(END VIDEO CLIP)
CABRERA: I know you want to get more money directly to the American people like those stimulus checks that were sent out with just, you know, one round. What's the likelihood that actually happens? Are you seeing bipartisan support for that idea?
CRIST: No question about it. I mean, you know, people that have a good heart understand that there are people in distress. Americans all over this country need help. And that's what we're supposed to do.
You know, I was asked in 2016 when I ran for Congress after being governor and attorney general of Florida, why would you do that? Well, the reason I want to do it is I want to help people. You know, we should serve with a servant's heart.
And I think that the vast majority of Congress has that attitude. I think we've already shown it and proven it, by the almost $3 trillion that we have voted to get to the American people and small businesses across the country. That's the right thing to do.
And this isn't an issue of, you know, right versus left, it's an issue of right versus wrong. And what's wrong is not help people in a time of need and what's right is to do exactly that, help them, keep helping them, keep helping them, and never leave them.
They're not alone. We're here for them and we're not going to stop. I'm confident of that, Ana.
CABRERA: Okay, so just to be clear and just quickly, just a yes or no, you believe Americans will see a second round of stimulus checks?
CRIST: I do, and a third round to add to it. I think we ought to have two more on top of it. Three's the right number.
CABRERA: I do want to get your reaction, speaking of these stimulus checks to a picture we just got. Apparently, recipients of the federal stimulus payments have been getting personal letters from the president sent at the government's expense. It comes after some questioning the president putting his signature on the stimulus checks. What's your reaction to that?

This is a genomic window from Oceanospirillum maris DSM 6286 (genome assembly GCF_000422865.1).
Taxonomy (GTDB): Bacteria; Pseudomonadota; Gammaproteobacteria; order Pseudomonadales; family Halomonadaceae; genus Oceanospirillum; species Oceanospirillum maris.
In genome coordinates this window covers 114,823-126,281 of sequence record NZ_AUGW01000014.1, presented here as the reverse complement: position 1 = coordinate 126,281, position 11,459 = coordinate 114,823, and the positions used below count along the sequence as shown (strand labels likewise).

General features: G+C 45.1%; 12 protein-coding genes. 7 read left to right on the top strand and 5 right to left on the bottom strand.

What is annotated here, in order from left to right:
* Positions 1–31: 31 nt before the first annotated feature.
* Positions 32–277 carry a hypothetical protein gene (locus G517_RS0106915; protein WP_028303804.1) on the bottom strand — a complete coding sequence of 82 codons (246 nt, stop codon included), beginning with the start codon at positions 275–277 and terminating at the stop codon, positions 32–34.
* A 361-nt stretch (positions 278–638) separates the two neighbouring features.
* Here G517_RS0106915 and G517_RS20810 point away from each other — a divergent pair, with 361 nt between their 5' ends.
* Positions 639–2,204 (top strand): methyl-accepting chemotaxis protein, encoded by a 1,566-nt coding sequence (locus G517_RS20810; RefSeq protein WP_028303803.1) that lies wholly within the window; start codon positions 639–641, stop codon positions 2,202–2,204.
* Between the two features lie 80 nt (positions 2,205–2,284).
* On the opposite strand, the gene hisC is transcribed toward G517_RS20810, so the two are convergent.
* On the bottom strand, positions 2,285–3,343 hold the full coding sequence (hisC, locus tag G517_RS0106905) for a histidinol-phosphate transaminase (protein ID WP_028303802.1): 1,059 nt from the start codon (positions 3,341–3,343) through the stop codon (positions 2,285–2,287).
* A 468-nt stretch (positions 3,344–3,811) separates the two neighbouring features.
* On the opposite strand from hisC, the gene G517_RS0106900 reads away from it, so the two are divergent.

CRIST: That sounds like campaigning to me and it's inappropriate and it shouldn't be done. Listen, this is a time where you get people what you need. You know, you don't have to -- maybe it's lovely to send a personal letter to somebody, but this is the time to get them the money that they need.
And, you know, having some kind of a note inside there is -- I'm shocked by it. I don't understand it. It's not right, but, you know, change is in the air and November 3rd, I think we're going to have a good one.
CABRERA: Congressman Charlie Crist, thank you very much for joining us and good luck. As a lawmaker, we all need you right now.
CRIST: Well, you got me. Thank you, Ana. Appreciate it. And with God's grace we'll get through this and we'll through it well. Thank you so much.
CABRERA: We send our best to the people of Florida.
New York Governor Andrew Cuomo talks about plans to reopen his state. But he also says it won't be a return to yesterday. We'll take a closer look. Plus, first, Christine Romans is joining us with this week's "Before the Bell." Christine?
CHRISTINE ROMANS, CNN CHIEF BUSINESS CORRESPONDENT: Hi, Ana. Has the Federal Reserve done everything it can to support the economy? The Fed meets this week and of course, it's already cut interest rates to near zero. And it has launched several emergency actions to keep markets functioning. Investors want to know what might be next.